The Breathe study was a pragmatic, multi-centre randomised controlled trial designed to evaluate the clinical benefits and cost effectiveness of non-invasive weaning.
The trial was supported by The Intensive Care Foundation in collaboration with Warwick Clinical Trials Unit and Heart of England NHS Foundation Trust, and was was commissioned and funded by the National Institute of Health & Care Research, Health Technology Assessment Programme.
Patients who become very unwell may require help from a breathing machine. This requires the patient to be given drugs to put them to sleep (sedation) and have a tube placed through their mouth directly into the windpipe (tube ventilation). This can be life-saving, but may cause harm if used for long periods of time. Non-invasive ventilation (mask ventilation) provides breathing support through a mask that covers the face. Mask ventilation has several advantages over tube ventilation, such as less need for sedation, and it enables the patient to cough and communicate. In previous studies, switching patients from tube to mask ventilation when they start to get better seemed to improve survival rates and reduce complications. The Breathe trial tested if using a protocol to remove tube ventilation and replace it with mask ventilation is better than continuing with tube ventilation until the patient no longer needs breathing machine support.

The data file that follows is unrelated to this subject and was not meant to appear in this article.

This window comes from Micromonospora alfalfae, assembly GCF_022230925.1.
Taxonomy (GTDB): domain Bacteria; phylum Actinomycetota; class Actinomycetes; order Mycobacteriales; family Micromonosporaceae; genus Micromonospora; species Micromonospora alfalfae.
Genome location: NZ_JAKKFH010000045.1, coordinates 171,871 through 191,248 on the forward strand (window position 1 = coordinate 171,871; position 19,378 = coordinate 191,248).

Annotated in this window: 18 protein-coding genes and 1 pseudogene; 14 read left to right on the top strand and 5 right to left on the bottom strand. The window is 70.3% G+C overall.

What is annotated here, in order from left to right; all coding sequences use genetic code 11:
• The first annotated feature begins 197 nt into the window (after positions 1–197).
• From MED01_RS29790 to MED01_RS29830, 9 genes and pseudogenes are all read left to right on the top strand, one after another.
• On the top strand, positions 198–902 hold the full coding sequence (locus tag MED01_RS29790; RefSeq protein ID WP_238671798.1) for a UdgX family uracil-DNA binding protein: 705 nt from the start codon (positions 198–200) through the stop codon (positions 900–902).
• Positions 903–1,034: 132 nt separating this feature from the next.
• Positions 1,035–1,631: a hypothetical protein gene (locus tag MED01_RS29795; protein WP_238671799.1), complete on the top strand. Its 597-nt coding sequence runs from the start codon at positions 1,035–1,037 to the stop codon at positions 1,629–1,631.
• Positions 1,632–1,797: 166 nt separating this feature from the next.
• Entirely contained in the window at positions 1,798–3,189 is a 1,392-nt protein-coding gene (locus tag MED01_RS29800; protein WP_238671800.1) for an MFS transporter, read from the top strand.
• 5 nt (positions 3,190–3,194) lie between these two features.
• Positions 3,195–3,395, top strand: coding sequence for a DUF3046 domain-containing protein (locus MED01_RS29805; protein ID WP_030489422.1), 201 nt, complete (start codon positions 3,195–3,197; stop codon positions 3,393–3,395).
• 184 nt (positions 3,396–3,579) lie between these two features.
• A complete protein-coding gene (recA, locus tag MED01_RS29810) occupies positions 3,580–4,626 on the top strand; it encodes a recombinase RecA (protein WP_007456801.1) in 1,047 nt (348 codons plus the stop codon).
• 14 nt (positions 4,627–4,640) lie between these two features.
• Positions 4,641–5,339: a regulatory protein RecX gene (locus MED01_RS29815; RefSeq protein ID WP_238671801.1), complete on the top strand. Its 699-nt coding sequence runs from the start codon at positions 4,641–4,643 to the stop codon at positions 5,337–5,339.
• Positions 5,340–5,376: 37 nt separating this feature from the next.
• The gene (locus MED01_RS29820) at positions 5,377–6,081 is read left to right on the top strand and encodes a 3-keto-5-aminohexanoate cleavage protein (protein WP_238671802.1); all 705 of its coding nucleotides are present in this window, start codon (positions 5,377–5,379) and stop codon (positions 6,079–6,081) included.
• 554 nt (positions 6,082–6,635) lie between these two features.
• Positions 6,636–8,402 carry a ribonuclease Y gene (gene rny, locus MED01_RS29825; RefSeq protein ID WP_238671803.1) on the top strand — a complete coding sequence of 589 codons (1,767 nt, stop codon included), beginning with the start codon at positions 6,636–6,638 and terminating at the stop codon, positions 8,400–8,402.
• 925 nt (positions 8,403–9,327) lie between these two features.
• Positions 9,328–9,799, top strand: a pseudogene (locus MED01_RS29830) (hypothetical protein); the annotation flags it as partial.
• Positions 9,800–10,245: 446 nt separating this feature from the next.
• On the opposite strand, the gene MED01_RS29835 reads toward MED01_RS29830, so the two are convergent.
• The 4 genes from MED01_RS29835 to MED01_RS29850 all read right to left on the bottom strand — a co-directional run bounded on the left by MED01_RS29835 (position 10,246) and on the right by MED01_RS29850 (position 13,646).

The trial recruited 364 patients. Half of these patients were randomly selected to have the tube removed and replaced with mask ventilation and half were randomly selected to continue with tube ventilation until they no longer needed breathing machine support. The mask group spent 3 fewer days receiving tube ventilation, although the overall time needing breathing machine help (mask and tube) did not change. Fewer patients in the mask group needed antibiotics for chest infections. After removing the tube, twice as many patients needed the tube again in the mask group as in the tube group. There were no differences between the groups in the number of adverse (harm) events or the number of patients who survived to leave hospital. Mask ventilation was no more expensive than tube ventilation.
In conclusion, mask ventilation may be an effective alternative to continued tube ventilation when patients start to get better in intensive care.
Thank you to the participants and their families, and everyone who worked together to make this study possible.
Please see the study findings in full at the following links:
Effect of Protocolized Weaning With Early Extubation to Noninvasive Ventilation vs Invasive Weaning on Time to Liberation From Mechanical Ventilation Among Patients With Respiratory Failure: The Breathe Randomized Clinical Trial | Critical Care Medicine | JAMA | JAMA Network
NIHR HTA end of study report
Chief Investigator: Professor Gavin Perkins g dot d dot perkins at warwick dot ac dot uk
Contact for queries: QA Team
WCTUQA at warwick dot ac dot uk